Emotional Resonance: A Look at Why I Play

This is new for me. Writing. Its not that I’ve never written before for people, I’ve just never written in this context. You see, I used to be a pastor and writing was a critical part of my role. I would preach every few Sundays and this would require preparing a 1200-1600 word sermon. This was a weekly commitment, requiring study and documentation and organization of my thoughts into a cohesive narrative that could be followed audibly in the span of 30 minutes.

So, like I said, I’ve never written in this context. And to be honest, its a bit intimidating. Yes, I have written pages upon pages for grad school (the 2 years of part time of it I took), and I have written the same for my pastoral position, but never this. Never something written not only as a hobbyist, but as someone that has always had a suspicion that videogames can offer more to us than fleeting entertainment.

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I grew up in a home where my gaming wants were quickly met while also it being viewed as a phase I would grow out of. Funny enough, that never happened. Games have morphed along with me. They have gone from the simple delights of Super Mario Bros to the harrowing look at human relationship and drive that is The Last of Us. There are countless times at which I look at those two pieces of entertainment and art, and am astounded that we still call them the same thing: videogame.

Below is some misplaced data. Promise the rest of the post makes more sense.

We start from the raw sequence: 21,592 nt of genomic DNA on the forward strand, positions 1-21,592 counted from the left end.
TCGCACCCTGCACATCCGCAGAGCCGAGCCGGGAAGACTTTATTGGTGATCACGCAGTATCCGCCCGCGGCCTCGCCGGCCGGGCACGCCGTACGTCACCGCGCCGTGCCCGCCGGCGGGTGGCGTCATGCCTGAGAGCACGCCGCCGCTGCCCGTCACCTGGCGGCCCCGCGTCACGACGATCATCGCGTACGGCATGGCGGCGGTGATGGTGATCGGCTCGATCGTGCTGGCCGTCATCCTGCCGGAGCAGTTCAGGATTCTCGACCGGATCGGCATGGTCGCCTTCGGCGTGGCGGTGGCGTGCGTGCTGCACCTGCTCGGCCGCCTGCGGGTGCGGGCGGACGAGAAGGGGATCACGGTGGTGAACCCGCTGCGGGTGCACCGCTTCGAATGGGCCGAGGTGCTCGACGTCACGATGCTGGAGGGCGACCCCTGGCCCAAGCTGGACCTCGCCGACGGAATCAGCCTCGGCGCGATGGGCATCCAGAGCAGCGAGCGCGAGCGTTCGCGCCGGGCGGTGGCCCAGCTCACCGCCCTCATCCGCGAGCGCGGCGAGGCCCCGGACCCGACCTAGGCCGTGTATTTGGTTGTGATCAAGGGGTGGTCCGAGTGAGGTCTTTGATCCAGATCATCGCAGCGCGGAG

Videogame is such a simple word, but it also captures the idea of play and stimulation that only can be provided by these moving pixels. Why just this week I have dabbled in 3 videogames: GTA 5, DOOM 2016, and Broken Age.

These offer such different experiences and evoke such contrasting emotions it is astounding.

GTA 5

GTA 5 is, to many, the pinnacle of game design. Its huge, entertianing, doesn’t waste your time. The freedom at play is impressive. It takes every little bit of the GTA formula and turns it just so as to accent every inch of their game world. The detail and care with which its world is built is a site to behold.

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How does it make you feel though? Giddy. That’s a pretty good word to sum up my time with the game. It smoothly shifts from mission to mission, always giving the player something interesting to do and hardly making you feel anxious at all. Its lovingly crafted for your entertainment and wherever your own mind can take you. It offers a near limitless world to explore and delivers on this premise around ever turn.

DOOM 2016